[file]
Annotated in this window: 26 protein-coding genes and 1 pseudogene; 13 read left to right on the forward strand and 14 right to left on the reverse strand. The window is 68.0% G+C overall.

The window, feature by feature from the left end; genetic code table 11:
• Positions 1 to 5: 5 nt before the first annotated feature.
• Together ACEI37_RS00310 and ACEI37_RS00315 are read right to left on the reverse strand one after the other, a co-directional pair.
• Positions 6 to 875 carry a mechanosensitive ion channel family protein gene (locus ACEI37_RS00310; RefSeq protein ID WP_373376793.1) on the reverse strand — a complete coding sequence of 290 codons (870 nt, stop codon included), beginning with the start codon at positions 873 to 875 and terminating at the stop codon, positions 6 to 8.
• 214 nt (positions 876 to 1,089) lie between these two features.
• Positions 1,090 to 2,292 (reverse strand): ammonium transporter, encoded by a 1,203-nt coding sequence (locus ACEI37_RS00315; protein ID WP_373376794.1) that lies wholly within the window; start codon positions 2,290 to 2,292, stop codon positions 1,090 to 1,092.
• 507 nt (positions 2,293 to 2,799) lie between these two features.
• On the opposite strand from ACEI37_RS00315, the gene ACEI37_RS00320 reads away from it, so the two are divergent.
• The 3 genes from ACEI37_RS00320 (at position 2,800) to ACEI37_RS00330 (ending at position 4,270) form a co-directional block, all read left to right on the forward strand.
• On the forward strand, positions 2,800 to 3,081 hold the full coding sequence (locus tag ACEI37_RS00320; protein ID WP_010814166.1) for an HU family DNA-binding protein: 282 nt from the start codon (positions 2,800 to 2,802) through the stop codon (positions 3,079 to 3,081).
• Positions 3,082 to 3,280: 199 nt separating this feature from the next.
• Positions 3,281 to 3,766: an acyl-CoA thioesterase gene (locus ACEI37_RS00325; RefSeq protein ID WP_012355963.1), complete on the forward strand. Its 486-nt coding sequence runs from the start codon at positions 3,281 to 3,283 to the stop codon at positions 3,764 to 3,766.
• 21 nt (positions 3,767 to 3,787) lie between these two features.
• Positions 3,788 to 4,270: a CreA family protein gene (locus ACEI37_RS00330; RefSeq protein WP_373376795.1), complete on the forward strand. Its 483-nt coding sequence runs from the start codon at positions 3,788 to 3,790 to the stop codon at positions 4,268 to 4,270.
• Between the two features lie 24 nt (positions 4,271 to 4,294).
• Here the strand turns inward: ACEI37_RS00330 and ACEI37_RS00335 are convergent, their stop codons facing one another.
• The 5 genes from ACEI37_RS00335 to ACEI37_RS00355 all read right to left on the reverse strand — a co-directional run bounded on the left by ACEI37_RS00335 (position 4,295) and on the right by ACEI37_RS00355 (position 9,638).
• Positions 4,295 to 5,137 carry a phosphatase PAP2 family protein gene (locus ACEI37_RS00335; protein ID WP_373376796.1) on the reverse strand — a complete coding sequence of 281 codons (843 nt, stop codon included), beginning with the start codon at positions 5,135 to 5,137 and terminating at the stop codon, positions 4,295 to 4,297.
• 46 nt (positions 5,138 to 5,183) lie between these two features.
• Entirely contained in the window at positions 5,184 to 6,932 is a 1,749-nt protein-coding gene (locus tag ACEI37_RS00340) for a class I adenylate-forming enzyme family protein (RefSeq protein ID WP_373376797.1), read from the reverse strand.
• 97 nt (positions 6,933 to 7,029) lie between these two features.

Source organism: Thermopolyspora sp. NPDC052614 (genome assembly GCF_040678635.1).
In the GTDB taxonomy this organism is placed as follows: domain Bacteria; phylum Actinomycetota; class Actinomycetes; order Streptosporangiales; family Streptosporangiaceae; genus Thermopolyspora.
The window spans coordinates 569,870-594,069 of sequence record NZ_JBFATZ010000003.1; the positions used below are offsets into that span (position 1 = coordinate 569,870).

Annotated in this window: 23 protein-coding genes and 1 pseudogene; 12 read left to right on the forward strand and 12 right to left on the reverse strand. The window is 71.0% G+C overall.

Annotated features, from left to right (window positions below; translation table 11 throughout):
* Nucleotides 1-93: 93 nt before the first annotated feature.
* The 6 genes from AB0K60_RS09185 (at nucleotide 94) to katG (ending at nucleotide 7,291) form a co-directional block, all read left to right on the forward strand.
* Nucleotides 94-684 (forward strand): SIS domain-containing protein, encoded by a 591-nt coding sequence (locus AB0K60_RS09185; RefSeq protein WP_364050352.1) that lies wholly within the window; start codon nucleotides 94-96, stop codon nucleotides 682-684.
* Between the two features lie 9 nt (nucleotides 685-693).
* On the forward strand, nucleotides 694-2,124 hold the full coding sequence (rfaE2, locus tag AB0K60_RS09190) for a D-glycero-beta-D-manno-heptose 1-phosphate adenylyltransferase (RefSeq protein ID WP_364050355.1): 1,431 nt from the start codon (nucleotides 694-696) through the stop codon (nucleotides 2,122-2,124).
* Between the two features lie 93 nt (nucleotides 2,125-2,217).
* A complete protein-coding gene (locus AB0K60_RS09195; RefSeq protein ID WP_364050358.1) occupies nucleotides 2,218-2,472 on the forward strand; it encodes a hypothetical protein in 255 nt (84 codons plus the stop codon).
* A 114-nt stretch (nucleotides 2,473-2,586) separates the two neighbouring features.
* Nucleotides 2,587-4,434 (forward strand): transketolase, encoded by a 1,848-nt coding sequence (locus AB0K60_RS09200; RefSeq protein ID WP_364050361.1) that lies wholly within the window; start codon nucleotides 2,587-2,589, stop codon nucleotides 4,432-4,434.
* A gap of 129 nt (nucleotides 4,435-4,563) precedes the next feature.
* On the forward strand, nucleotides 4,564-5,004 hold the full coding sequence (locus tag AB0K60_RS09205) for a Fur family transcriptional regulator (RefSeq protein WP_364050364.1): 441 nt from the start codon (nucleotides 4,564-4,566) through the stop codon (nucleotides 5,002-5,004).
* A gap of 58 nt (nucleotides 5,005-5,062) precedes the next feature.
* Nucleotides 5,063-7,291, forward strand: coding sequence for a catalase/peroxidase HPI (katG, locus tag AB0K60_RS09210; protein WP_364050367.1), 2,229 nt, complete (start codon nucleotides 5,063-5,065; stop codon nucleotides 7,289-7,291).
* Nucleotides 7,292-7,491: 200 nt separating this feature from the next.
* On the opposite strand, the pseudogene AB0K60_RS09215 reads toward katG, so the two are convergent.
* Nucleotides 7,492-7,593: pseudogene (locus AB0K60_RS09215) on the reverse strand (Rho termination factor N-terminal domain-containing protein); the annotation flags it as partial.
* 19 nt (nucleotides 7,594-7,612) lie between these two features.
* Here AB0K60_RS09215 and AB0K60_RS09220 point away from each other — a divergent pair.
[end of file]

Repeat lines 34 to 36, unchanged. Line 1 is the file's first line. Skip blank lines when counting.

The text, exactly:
* A complete protein-coding gene (locus AB0K60_RS09195; RefSeq protein ID WP_364050358.1) occupies nucleotides 2,218-2,472 on the forward strand; it encodes a hypothetical protein in 255 nt (84 codons plus the stop codon).
* A 114-nt stretch (nucleotides 2,473-2,586) separates the two neighbouring features.
* Nucleotides 2,587-4,434 (forward strand): transketolase, encoded by a 1,848-nt coding sequence (locus AB0K60_RS09200; RefSeq protein ID WP_364050361.1) that lies wholly within the window; start codon nucleotides 2,587-2,589, stop codon nucleotides 4,432-4,434.